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L'Oréal Paris x Isabel Marant Collection
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Despite what you may have heard, contouring and highlighting doesn’t necessarily require purchasing a bunch of fancy makeup. While adding a couple of highlighters or a designated contour kit to your collection certainly won’t hurt, they aren’t your only resources for sculpting your face. You can define your facial features with the help of just one product—concealer. And if you’re a newbie to contouring and highlighting, you just might find that working with a product you’re used to, like concealer, is exactly what you need to get comfortable with the new techniques. Read on to find out how to contour and highlight with concealer—effectively giving this face makeup-favorite a new purpose.
If you’re even vaguely familiar with highlighting and contouring, you already know that this face-defining technique will necessitate more than one concealer. You’ll need a lighter shade to highlight and a darker shade to contour. (Check out the L’Oréal Paris True Match™ Super-Blendable Multi-Use Concealer, which comes in 14 shades.) When choosing your concealers, look for one that’s 2-3 shades lighter than your skin tone, and another that’s 2-3 shades darker than your skin tone. Opting for shades far outside those ranges is likely to lead to a look that’s far from natural—which, if it must be said, isn’t what you want.
Typically, when you’ve chosen to contour and highlight your face, it’s safe to say it won’t be a no makeup, makeup kind of day. Rather, you’ll be wearing a full face of products. So, before you go to start using those concealers, apply your foundation. It’s the perfect way to get started, since you’ll have a nice, even base for the products to come. Apply the L’Oréal Paris True Match™ Super Blendable Makeup with the L’Oréal Paris Blend Artist Infallible Foundation Blender, then you’re free to move on to contouring.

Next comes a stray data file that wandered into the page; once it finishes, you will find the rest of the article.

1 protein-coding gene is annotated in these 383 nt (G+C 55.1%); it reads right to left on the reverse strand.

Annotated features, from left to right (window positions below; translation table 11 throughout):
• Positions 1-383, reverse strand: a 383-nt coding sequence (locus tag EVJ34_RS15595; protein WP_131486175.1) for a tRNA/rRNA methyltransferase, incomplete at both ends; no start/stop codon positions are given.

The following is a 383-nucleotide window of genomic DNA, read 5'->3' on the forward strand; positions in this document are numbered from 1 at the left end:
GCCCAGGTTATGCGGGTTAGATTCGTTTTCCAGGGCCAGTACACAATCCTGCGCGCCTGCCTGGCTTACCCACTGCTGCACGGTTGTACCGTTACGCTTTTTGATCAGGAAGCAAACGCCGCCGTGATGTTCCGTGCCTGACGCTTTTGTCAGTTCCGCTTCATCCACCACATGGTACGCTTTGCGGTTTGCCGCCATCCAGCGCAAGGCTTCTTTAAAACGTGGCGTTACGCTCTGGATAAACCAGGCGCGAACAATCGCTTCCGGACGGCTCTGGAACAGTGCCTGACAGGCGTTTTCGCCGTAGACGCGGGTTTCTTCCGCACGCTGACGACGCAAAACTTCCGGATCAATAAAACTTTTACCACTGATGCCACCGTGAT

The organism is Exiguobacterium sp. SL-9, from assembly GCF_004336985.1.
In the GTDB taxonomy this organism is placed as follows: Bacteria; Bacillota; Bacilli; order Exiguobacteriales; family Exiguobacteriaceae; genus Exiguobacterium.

Remember the darker shade you picked out a bit ago? Now’s the time to reach for it. Apply the concealer (the one we recommended comes with a handy sponge-tip applicator) to key spots where your face naturally has shadows. Those include beneath your cheekbones, around your temples, down the sides of your nose, along your jawline, and beneath your bottom lip. When you’ve finished, there should be stripes—or dots, if you prefer—of concealer strategically placed around your face. Of course, you won’t be leaving your face in such a state. Grab a makeup blender and buff out any harsh lines. Blending is essential for achieving subtle, natural-looking “shadows.”
You can probably guess the gist of what you need to do next. Pick up the remaining concealer, the lighter one, because you’re going to use it to brighten your face. Instead of placing the product in spots where there are shadows, you’ll want to use it on areas that naturally catch the light. Draw upside-down triangles under your eyes, place lines above your cheekbone and down the bridge of your nose, then hit the rest of your face’s high points: the center of your forehead, your chin, your cupid’s bow, and beneath the arches of your eyebrows. Once again, blend out with a makeup blender—but make sure your makeup blender isn’t still covered in the darker concealer. That’s just asking for a mess!
You did it! You successfully contoured and highlighted with concealer. All that’s left is locking your makeup in place. After all that hard work, you wouldn’t want it to disappear as you go about your day. And of course, setting your makeup is especially important when you’re working with creamy products—like concealer. So, go ahead and give your face a few spritzes of the L’Oréal Paris Infallible Pro-Spray & Set Makeup Extender Setting Spray before applying your eye makeup or settling on a lip color.
Wondering about the other ways you aren’t thinking to use concealer? Check out our 8 Concealer Hacks to Add to Your Makeup Routine.